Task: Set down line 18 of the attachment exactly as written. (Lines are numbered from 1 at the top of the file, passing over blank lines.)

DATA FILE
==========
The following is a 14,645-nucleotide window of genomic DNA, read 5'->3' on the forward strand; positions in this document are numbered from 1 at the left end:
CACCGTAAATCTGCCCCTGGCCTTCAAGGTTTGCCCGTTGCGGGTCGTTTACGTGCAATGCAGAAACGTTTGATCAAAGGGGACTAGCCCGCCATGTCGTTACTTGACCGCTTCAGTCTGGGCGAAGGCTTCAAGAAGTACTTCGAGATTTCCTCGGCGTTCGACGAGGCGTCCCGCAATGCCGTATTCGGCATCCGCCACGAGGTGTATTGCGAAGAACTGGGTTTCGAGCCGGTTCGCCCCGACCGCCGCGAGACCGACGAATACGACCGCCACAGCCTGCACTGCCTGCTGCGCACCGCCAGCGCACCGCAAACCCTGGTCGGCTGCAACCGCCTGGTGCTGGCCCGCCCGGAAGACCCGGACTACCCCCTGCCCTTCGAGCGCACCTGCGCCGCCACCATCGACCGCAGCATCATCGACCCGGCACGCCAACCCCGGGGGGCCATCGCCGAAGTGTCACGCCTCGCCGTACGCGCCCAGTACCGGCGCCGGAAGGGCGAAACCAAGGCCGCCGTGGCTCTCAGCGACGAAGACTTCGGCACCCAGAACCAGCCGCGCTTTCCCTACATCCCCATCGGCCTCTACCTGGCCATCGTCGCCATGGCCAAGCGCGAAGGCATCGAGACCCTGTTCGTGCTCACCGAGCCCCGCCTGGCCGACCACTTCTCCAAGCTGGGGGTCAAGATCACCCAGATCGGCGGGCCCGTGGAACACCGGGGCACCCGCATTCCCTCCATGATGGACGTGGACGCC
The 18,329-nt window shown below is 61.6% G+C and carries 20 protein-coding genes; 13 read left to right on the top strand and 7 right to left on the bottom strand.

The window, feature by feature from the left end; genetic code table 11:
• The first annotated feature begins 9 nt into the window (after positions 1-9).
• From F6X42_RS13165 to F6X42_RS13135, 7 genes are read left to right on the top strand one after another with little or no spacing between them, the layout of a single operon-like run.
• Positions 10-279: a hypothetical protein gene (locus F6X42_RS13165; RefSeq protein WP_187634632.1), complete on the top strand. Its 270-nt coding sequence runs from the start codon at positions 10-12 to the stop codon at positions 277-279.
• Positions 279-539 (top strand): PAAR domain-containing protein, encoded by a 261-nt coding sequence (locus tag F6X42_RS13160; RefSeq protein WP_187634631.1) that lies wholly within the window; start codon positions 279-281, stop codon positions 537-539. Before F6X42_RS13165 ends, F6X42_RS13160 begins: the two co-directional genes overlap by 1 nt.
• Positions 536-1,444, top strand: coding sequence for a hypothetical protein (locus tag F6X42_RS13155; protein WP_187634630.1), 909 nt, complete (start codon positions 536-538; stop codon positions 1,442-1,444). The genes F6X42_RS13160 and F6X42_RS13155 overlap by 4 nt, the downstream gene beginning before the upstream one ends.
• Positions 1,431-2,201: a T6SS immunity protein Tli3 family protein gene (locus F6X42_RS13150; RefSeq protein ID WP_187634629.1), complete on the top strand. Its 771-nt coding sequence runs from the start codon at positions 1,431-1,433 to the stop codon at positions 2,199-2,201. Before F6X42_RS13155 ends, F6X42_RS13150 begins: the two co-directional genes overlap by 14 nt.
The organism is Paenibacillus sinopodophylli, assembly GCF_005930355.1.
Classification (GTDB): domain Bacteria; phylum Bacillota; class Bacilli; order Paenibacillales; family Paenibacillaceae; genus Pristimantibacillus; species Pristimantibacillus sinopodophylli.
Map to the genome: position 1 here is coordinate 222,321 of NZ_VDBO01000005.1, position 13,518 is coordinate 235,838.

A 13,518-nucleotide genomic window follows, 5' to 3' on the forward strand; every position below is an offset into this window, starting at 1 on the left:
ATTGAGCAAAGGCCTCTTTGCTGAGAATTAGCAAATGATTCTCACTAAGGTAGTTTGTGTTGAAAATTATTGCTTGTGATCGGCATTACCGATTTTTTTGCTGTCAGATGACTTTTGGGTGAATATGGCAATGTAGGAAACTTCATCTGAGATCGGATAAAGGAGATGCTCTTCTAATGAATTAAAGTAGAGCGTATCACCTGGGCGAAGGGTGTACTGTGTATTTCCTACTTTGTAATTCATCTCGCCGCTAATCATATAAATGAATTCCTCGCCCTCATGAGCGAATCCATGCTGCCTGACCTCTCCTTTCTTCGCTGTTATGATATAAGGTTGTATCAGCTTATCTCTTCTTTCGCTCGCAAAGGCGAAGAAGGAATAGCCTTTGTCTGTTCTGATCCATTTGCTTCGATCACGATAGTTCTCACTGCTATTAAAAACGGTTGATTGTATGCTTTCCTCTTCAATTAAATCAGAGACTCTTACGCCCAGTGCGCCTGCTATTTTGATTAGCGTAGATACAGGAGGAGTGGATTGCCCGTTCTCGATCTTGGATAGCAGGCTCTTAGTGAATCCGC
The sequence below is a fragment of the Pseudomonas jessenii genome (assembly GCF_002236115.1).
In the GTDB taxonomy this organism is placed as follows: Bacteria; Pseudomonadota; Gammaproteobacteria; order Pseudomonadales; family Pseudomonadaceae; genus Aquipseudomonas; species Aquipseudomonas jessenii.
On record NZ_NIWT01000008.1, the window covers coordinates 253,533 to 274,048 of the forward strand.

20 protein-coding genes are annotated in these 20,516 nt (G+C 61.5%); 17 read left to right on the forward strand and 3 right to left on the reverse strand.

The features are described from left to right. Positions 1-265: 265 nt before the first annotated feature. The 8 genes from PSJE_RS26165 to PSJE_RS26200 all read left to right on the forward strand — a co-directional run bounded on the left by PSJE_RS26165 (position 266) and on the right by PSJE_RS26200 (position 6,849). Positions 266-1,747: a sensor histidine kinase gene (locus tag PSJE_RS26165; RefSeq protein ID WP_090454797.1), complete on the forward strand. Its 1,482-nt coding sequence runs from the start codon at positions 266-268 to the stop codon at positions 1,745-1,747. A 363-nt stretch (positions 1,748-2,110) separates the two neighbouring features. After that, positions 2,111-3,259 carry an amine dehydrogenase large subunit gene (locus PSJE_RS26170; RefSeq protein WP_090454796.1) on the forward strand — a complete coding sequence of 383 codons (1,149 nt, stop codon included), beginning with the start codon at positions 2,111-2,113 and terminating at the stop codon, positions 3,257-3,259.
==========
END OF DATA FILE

On record NZ_NIWT01000008.1, the window covers coordinates 253,533 to 274,048 of the forward strand.